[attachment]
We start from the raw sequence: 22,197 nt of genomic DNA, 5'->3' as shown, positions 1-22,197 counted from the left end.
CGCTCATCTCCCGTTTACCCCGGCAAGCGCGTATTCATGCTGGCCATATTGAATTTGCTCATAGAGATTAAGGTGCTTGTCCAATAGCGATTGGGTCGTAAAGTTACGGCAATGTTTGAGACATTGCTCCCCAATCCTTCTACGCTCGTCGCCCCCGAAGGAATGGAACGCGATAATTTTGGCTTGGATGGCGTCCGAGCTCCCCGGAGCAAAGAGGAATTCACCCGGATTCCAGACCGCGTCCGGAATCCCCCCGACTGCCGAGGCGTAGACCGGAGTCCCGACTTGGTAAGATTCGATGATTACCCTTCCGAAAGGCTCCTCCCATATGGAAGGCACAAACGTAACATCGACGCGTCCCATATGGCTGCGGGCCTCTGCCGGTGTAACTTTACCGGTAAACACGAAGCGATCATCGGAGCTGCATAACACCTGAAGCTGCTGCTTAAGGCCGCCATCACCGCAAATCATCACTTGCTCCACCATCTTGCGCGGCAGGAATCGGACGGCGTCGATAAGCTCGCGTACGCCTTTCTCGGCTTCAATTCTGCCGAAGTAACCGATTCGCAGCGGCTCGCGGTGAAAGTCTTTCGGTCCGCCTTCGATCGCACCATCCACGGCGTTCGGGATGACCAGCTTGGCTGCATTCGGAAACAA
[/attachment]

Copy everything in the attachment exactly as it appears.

We start from the raw sequence: 22,197 nt of genomic DNA, 5'->3' as shown, positions 1-22,197 counted from the left end.
CGCTCATCTCCCGTTTACCCCGGCAAGCGCGTATTCATGCTGGCCATATTGAATTTGCTCATAGAGATTAAGGTGCTTGTCCAATAGCGATTGGGTCGTAAAGTTACGGCAATGTTTGAGACATTGCTCCCCAATCCTTCTACGCTCGTCGCCCCCGAAGGAATGGAACGCGATAATTTTGGCTTGGATGGCGTCCGAGCTCCCCGGAGCAAAGAGGAATTCACCCGGATTCCAGACCGCGTCCGGAATCCCCCCGACTGCCGAGGCGTAGACCGGAGTCCCGACTTGGTAAGATTCGATGATTACCCTTCCGAAAGGCTCCTCCCATATGGAAGGCACAAACGTAACATCGACGCGTCCCATATGGCTGCGGGCCTCTGCCGGTGTAACTTTACCGGTAAACACGAAGCGATCATCGGAGCTGCATAACACCTGAAGCTGCTGCTTAAGGCCGCCATCACCGCAAATCATCACTTGCTCCACCATCTTGCGCGGCAGGAATCGGACGGCGTCGATAAGCTCGCGTACGCCTTTCTCGGCTTCAATTCTGCCGAAGTAACCGATTCGCAGCGGCTCGCGGTGAAAGTCTTTCGGTCCGCCTTCGATCGCACCATCCACGGCGTTCGGGATGACCAGCTTGGCTGCATTCGGAAACAA